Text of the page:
And while you are visiting the new Hawaiian Hall, try to go to the 1:00 p.m. Ola Na Mo'olelo, Oral Traditions. It is a 25 minute dramatic presentation that brings the Mueum’s collections to life. The presentation that I was fortunate enough to experience was done by Loko. Her one woman show reflected on kapa, the overthrow of the Hawaiian government and the true meaning of the Hawaiian flag quilt. Simply magnificent.

Loko, Ola Na Mo'olelo

Now let me take you to the three floors and show you some of the sights. But trust me, this is just a peak of what is waiting for you when you go there and absorb the place for yourself.

The first floor is Kai Akea. This realm represents the Hawaiian gods, legends, beliefs and the world pre-contact Hawaii. It is about the sea, of the Hawaiian’s watery origins. The central area of this floor includes ki'i (carved wooden images of the gods), a model of a heiau (temple) and a hale pili (grass house).

Maui, pulling up the islands





Hale Pili

Royal capes made of bird feathers

One Ocean, One People

Fishing god

The second floor is Wao Kanaka. This is the realm of humans and the importance of the land and nature in daily life. This realm is about earth, where people live and work in harmony with the land. Some of the display cases are about Social Structure and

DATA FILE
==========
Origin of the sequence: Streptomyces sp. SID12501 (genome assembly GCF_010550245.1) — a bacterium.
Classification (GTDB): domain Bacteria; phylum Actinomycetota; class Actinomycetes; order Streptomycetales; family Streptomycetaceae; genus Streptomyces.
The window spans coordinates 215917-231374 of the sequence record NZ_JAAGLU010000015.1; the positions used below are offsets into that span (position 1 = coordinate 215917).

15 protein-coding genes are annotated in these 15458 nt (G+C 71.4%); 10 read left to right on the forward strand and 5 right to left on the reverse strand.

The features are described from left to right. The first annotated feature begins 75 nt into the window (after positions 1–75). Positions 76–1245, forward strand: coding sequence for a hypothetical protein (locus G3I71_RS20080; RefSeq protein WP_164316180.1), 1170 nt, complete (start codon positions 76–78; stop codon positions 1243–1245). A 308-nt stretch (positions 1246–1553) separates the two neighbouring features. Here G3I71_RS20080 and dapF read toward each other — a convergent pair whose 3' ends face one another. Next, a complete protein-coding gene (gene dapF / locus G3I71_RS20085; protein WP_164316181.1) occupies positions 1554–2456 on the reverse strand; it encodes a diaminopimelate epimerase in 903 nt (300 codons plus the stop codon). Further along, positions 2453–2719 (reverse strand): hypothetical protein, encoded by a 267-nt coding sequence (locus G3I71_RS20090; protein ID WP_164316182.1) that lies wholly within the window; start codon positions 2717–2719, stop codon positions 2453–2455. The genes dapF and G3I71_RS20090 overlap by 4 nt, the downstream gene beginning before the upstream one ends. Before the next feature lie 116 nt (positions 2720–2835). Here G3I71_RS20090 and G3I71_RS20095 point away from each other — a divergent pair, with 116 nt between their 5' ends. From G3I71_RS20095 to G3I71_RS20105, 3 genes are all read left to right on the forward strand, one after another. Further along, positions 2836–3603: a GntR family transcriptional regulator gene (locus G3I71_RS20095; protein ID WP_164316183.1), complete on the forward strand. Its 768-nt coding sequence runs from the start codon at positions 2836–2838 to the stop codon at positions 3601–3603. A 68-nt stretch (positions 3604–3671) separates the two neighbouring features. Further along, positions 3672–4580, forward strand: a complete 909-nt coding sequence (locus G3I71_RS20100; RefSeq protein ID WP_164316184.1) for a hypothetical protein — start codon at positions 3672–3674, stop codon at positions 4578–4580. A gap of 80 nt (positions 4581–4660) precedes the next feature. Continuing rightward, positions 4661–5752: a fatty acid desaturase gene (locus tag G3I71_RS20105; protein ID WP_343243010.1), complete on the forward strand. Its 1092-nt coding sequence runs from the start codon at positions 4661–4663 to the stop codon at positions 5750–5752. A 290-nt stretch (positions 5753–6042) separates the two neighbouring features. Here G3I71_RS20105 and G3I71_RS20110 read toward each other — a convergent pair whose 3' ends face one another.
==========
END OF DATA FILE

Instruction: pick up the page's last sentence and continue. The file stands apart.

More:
'Ohana, Seasonal, Calendar, Lunar and Daily Cycles, Kapu System, Fishing, Canoes and Ahupua'a.



Poi pounders

Fishing tackle


Music instruments

Kapa tools


Ornate mat


Lauhala hat



The third floor is Wao Lani. It is the realm of those closest to the heavens, the gods, the ali'i and the monarchs. This floor dedicates a special area to the special ali'i wahine and their legacies at the Bishop Museum. They are Princess Bernice Pauahi Bishop and her cousins Princess Ruth Ke'elikolani and Queen Emma. We can also learn much about the Hawaiian kingdom’s history through the lives of the ruling ali'i, the overthrow of the Hawaiian nation and the Hawaiian renaissance movement of the 20th century. Artifacts of King Kamehameha I (feather cloak and sash), King David Kalakaua and Queen Liliuokalani (the Annexation Flag, the very banner that was removed from the 'Iolani Palace during the overthrow) are breathtaking. The third floor also honors Prince Jonah Kuhio Kalaniana'ole, Duke Kahanamoku and Mary Kawena Pukui . A beautiful panel created by the young artists of Native Hawaiian Charter Schools represents a prophecy made during the time of Kamehameha I and is titled “Ho'ohuli” which means “to cause an overturning, a change.” This work of art depicts the hope for the new generation of Native Hawaiians.

Princess Pauahi's hats

Princess Ruth's umeke

Kamehameha the Great

Sacred Sash

King Kalakaua

Queen Liliuokalani

Quilted flag

Duke's surfboard

Duke and Mary


There is so much to see. I encourage you to visit the Hawaiian Hall and celebrate Hawaii's culture.

Honolulu Festival

Bishop Museum